57 The other cases to which the primary judge referred, and which were also said by the Minister to be distinguishable, nearly all concerned s 501 of the Migration Act. That section authorises the Minister to refuse to grant a visa to a person, or to cancel a visa, if that person does not satisfy the Minister that the person "passes the character test". It should be noted, however, that s 15 provides that once a visa has been cancelled, its former holder becomes, on the cancellation, an "unlawful non-citizen". At that stage, s 189 comes into effect. That section provides that an officer who knows or reasonably suspects that a person in the migration zone is an unlawful non-citizen must detain the person. Section 196 would then presumably require that person's continued detention. Accordingly, the same difficulty as arose in the present case would theoretically confront such a person seeking release.

58 It was never precisely articulated by counsel on behalf of the Minister why the many cases which have held that this Court has power to grant interlocutory relief in relation to a challenge brought against the Minister's decision to cancel a visa, on character grounds, were distinguishable from the present case. The legislative regime governing such decisions, pursuant to s 501, is not greatly dissimilar, in its effect, to that under s 196. It is significantly different to that which applies under s 253(9).

59 The next submission put by the Minister was that the primary judge had erred in failing to follow NAMU of 2002 v Minister for Immigration and Multicultural and Indigenous Affairs [2002] FCA 999. In that case Hely J rejected an application for an interlocutory injunction seeking the release of the applicants pending the hearing of a challenge to the constitutional validity of s 196. The Minister relied, in particular, upon his Honour's statement at [30]:

"... s 196(3) is a legislative command to the Courts not to order the release of persons in the position of the applicants..."
60 It was submitted that this statement was to be regarded as being inconsistent with the reasoning of the primary judge in the present case.

61 The next argument advanced on behalf of the Minister turned upon the historical context within which s 196(3) had been enacted. It was submitted that the section had been introduced to overcome the difficulties created by the decision of the High Court in Lim (supra). That case had held that s 54R, a legislative precursor to s 196, was constitutionally invalid and it was submitted that the re-enactment of the section, in its modified form, was intended to make it clear to the Court that it could not, under any circumstances, order the release of persons who were unlawful non-citizens.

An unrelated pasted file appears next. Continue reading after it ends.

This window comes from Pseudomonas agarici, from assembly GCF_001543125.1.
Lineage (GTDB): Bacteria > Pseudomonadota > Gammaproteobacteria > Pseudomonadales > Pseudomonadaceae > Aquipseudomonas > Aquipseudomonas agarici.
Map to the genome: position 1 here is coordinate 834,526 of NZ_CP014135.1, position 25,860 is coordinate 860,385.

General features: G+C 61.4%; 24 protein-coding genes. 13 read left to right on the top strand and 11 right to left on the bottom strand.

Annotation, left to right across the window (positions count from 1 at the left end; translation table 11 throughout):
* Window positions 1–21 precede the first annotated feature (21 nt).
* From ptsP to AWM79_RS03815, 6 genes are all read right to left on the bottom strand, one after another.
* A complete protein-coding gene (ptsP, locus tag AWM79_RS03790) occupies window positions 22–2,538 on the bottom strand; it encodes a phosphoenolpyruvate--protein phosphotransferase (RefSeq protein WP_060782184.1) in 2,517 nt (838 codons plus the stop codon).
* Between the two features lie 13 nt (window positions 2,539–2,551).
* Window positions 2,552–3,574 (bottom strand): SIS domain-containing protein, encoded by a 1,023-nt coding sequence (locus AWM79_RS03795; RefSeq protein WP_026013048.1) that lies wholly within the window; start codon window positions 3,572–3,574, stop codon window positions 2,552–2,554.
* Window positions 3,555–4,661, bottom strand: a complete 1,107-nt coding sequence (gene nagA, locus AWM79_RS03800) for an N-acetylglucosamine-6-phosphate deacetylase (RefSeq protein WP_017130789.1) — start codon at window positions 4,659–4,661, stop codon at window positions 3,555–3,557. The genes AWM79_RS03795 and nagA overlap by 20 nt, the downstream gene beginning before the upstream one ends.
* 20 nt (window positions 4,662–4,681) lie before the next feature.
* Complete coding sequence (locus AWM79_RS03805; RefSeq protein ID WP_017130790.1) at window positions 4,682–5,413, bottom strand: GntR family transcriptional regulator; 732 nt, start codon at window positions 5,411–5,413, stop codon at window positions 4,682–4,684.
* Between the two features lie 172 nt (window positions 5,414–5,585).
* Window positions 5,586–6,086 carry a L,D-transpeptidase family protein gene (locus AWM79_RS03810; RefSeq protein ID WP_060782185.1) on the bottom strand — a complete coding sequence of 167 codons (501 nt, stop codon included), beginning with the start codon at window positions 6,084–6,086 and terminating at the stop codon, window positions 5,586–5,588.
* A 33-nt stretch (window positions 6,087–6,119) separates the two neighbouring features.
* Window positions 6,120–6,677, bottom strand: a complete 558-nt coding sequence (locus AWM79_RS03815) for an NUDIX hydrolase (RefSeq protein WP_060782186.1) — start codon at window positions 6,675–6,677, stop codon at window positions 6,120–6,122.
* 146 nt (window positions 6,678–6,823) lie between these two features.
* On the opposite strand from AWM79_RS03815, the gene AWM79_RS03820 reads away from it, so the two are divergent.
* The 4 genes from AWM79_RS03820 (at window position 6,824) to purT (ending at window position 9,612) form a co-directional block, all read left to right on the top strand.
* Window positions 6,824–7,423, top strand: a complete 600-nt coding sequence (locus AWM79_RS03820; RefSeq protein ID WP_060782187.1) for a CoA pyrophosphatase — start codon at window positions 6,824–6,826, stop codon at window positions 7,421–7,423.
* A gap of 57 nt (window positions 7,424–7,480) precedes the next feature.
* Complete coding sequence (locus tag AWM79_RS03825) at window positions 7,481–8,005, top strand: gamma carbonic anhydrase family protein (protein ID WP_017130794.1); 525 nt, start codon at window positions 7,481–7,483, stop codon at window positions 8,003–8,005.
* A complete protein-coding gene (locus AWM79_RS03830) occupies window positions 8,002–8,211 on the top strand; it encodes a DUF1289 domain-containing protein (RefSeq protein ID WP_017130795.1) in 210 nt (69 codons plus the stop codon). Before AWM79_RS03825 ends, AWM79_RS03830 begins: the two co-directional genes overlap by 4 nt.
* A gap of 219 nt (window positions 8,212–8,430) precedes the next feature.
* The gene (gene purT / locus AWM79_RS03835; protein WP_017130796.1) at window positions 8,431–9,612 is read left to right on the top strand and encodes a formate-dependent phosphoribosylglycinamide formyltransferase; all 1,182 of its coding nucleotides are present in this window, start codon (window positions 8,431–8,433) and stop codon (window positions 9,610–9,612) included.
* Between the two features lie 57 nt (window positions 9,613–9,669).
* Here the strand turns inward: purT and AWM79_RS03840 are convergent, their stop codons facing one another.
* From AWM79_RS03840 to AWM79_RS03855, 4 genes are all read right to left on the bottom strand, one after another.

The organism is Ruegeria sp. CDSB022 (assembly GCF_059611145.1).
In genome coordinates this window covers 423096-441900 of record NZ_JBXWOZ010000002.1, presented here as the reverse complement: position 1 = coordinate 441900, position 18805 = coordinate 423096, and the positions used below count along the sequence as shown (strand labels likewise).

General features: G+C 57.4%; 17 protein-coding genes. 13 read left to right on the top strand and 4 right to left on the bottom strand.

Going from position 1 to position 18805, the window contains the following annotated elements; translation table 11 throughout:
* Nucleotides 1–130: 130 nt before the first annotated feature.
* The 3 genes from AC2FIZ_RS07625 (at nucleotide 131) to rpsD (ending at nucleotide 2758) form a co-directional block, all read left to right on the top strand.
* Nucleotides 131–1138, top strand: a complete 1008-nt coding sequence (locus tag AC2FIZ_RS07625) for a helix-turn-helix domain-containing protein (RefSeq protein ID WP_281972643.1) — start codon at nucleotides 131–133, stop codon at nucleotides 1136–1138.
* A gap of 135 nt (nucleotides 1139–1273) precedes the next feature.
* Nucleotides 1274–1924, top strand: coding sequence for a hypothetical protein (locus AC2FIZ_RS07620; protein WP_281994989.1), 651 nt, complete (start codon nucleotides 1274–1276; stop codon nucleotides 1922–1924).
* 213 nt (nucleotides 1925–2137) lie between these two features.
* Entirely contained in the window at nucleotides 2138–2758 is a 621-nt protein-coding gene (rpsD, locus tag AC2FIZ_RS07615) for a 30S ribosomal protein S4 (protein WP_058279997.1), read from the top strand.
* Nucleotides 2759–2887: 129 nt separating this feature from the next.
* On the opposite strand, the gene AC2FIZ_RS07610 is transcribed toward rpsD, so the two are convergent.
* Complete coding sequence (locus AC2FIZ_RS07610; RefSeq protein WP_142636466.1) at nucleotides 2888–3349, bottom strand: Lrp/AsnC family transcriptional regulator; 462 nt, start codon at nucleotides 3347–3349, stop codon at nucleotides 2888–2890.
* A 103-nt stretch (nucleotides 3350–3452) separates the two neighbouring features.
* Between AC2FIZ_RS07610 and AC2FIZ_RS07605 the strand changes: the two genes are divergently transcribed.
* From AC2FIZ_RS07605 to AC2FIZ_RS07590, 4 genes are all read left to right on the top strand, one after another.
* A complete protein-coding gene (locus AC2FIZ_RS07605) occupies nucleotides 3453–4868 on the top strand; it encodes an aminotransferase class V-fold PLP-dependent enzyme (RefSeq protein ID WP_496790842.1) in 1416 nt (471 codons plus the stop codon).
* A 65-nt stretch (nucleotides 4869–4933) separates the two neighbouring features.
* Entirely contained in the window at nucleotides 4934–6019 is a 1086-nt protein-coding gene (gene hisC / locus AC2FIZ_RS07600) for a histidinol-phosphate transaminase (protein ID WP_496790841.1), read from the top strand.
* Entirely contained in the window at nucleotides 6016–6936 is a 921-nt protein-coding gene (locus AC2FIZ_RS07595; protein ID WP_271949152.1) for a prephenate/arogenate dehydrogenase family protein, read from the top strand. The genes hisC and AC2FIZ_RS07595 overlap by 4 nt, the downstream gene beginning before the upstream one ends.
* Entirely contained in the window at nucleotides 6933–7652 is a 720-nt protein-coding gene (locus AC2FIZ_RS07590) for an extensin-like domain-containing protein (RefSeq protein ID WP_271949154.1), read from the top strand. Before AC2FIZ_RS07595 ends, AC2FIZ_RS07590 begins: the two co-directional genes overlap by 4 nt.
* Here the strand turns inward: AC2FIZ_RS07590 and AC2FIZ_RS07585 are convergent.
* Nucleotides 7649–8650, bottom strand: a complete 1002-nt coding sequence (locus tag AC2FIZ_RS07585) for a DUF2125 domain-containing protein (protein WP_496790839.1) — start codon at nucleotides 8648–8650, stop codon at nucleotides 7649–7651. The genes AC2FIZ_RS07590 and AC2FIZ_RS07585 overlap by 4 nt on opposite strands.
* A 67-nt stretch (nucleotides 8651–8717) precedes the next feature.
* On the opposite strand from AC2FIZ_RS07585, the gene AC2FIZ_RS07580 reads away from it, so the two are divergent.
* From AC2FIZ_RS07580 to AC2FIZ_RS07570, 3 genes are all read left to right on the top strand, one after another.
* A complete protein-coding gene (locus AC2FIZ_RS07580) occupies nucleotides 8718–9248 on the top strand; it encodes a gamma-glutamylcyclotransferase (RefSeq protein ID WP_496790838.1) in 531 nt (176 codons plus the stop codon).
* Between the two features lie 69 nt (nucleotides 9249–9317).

62 The submission was said to be supported by reference to the Explanatory Memorandum to the Migration Reform Act 1992, which dealt with the enactment of s 54ZD, the successor to s 54R, and the immediate precursor to s 196(3). That Memorandum stated:

"This section provides that a non-citizen detained under section 54W must be kept in immigration detention until he or she is removed, deported, or granted a visa (in which case he or she ceases to be an unlawful non-citizen). Where an application for a visa has been made, release cannot be effected unless and until the visa has been granted. The section also makes it clear that a court may not order the release of an unlawful non-citizen unless the non-citizen has made a valid application for a visa and the criteria for a visa have been satisfied by the non-citizen. The section makes it clear that the detention and non-release provision apply only in respect of non-citizen who is an unlawful non-citizen."
63 Presumably the Minister relied upon that part of the passage set out above which stipulated that "release cannot be effected unless and until the visa has been granted". In a case such as the present, however, where the very question to be determined is whether or not a visa was granted, we do not consider the passage to be of assistance.

64 The Minister put two further arguments before this Court, neither of which had been raised before the primary judge.

65 The first was a submission that turned upon s 482(2) of the Migration Act, a provision which was repealed in October 2001. The section provided that if an application were made in relation to what was formerly described as a "judicially reviewable decision", the Court could make orders staying or otherwise affecting the operation or implementation of the decision. However, it limited the power of the Court to make such orders by requiring them to be "appropriate for the purpose of securing the effectiveness of the hearing and determination of the appeal [sic]". (The reference to "the appeal" was plainly an error on the part of the legislature since an application for review under Pt 8 of the Act, as it then stood, was an "application" and not an "appeal".)

66 The Minister's argument was, essentially, that the repeal of s 482(2) deprived the Court of the power to grant interlocutory relief, since the power to grant such relief must have been attributable to that section. The argument assumed that s 23 of the Federal Court Act was not the source of the power to grant interlocutory relief in relation to decisions taken under the Migration Act. According to the Minister, the repeal of s 482(2) left s 196(3) unencumbered by the limited power to grant a stay, or other equivalent relief, which would have the effect of enabling a person kept in immigration detention to be released pending the hearing and determination of that person's claim for final relief. The argument appeared to proceed upon the basis that it was hardly conceivable that Parliament, while introducing the privative clause regime, would at the same time repeal a section limiting the power of the Court to grant interlocutory relief unless it was clearly of the view that the section being repealed was unnecessary. The only basis upon which that section could conceivably have been considered unnecessary was if s 196(3) were thought to achieve essentially the same object.